Can you use a series of audio clips of famous quotes in your show intro? – Entertainment Law Asked & Answered

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TRANSCRIPT:

Can you use a series of audio clips of famous quotes in your show intro?

Hi, I'm attorney Gordon Firemark, and this is Asked and Answered, where I answer your entertainment law questions, to help you take your career and business to the next level.

A podcaster reached out with this question…

Hi, I am an amateur podcaster and I'm hoping to launch my podcast very soon. I am currently researching copyright law to learn about the laws and ethics behind producing quality podcasts.

I have created an introduction for my podcast that borrows 1-3 second soundbites from various voices (i.e. Khazir Khan, Malcolm X, Maya Angelou, etc.) to create an audio collage of recognizable one liners. I'm concerned about incorporating these soundbites, however, in a way that is both ethical and legal. I'm stuck in my research and looking for help/advice.

OK… So this is a multi-part answer.

First, on copyright law basis, Based on what you’re saying, your intro may qualify as “fair use” for copyright purposes. That is, it's probably NOT a copyright infringement.

But there are several other potential issues.
It's probably not problem from a typical invasion of privacy standpoint, since the statements were made publicly, BUT, there’s a sub-category of privacy called misappropriation, which can be invoked when a person's name or likeness is taken without permission…

And in some places, there's the Right of Publicity, which generally gives a person (especially a celebrity) a right to control how his/her name, likeness, and sometimes voice is used in commercial contexts.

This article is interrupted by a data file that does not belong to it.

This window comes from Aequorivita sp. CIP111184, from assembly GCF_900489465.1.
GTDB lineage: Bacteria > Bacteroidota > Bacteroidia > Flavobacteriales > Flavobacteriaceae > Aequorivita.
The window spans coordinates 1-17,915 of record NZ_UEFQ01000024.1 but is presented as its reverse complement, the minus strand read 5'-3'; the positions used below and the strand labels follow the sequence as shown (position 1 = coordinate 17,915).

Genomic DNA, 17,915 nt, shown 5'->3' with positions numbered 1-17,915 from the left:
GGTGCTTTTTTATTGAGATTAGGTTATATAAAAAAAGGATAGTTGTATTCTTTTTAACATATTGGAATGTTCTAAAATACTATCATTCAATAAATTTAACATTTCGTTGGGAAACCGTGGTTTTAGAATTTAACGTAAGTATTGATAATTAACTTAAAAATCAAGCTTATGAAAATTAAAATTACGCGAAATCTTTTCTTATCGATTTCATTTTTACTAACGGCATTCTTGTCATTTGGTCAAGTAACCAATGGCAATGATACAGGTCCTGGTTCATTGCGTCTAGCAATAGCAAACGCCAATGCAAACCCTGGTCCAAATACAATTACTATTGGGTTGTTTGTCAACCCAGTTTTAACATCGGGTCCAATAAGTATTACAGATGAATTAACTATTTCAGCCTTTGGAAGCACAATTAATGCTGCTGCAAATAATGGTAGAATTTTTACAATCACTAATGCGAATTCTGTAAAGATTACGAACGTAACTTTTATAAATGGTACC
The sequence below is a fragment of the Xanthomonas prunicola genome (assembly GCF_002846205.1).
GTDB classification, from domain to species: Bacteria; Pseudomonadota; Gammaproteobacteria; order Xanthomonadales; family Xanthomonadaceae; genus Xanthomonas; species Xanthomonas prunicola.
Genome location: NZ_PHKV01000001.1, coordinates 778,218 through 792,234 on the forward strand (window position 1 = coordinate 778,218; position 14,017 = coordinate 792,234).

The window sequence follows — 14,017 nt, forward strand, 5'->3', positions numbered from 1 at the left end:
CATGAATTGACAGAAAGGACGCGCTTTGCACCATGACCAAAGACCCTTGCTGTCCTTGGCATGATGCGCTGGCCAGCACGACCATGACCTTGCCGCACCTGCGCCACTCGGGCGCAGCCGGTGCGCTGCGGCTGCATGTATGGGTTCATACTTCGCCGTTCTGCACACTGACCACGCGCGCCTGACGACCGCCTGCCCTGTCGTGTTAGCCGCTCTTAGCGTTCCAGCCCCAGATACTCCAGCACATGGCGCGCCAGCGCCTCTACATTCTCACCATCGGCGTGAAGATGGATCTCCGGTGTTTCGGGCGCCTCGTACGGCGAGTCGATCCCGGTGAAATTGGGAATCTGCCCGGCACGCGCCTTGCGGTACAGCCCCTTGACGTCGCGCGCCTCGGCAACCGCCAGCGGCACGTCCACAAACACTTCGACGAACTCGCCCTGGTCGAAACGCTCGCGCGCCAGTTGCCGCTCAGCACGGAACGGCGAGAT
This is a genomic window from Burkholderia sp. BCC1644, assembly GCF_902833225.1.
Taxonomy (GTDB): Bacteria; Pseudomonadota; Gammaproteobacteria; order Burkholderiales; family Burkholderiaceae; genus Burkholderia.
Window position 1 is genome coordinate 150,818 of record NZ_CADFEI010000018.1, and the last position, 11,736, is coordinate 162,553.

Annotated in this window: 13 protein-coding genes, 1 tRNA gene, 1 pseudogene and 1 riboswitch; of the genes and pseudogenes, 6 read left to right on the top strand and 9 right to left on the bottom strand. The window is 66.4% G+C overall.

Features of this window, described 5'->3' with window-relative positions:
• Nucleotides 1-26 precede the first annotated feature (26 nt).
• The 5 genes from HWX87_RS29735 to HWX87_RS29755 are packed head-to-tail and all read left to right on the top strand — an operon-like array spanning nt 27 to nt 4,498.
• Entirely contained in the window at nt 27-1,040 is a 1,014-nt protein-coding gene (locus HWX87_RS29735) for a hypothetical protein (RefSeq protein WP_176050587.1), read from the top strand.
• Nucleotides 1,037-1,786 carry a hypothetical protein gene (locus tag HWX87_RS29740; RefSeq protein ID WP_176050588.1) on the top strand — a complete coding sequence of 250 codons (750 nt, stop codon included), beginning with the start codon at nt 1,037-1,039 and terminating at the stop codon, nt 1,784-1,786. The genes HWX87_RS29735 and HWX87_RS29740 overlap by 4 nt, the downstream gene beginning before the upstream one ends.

What remains an open question is whether a show intro like you propose is “commercial” or not. And I can’t really say with any certainty how that might shake out.

There might also be claims that your intro creates a false or misleading impression that these celebrities endorse your show, etc.

Now, It’s certainly ok to quote people with attribution, but when you use their actual voices, I think it gets a little risky.

So, here's where it sometimes gets tricky for us lawyers. You see, if you were a major media company, I’d probably advise you to go for it.

I'd explain the risks and talk about the potential first-amendment free-speech defenses. And being a free-speech advocate, I'd encourage testing the limits a bit, if your corporate mission and finances can support that kind of thing. I think it's important to stand up for important principles like freedom of press and speech.

But since you’re a self-described amateur, I’ll assume your budget is quite small, and that the costs and legal fees involved in fighting a lawsuit, even if you were to win, would be very harmful, if not devastating. So, unless my assumptions are incorrect, and you can handle the expense of mounting a defense and appeals, maybe even all the way to the supreme court, I’d advise you to re-think your plan.

If you have a question you'd like to see here on Asked and Answered, just visit https://firemark.com/questions and let me know.

See you next time!

This is intended as general information only and does not establish an attorney-client relationship. It is not a substitute for a private, independent consultation with an attorney selected to advise you after a full investigation of the facts and law relevant to your matter. We will not be responsible for viewers'’ detrimental reliance upon the information appearing in this feature.

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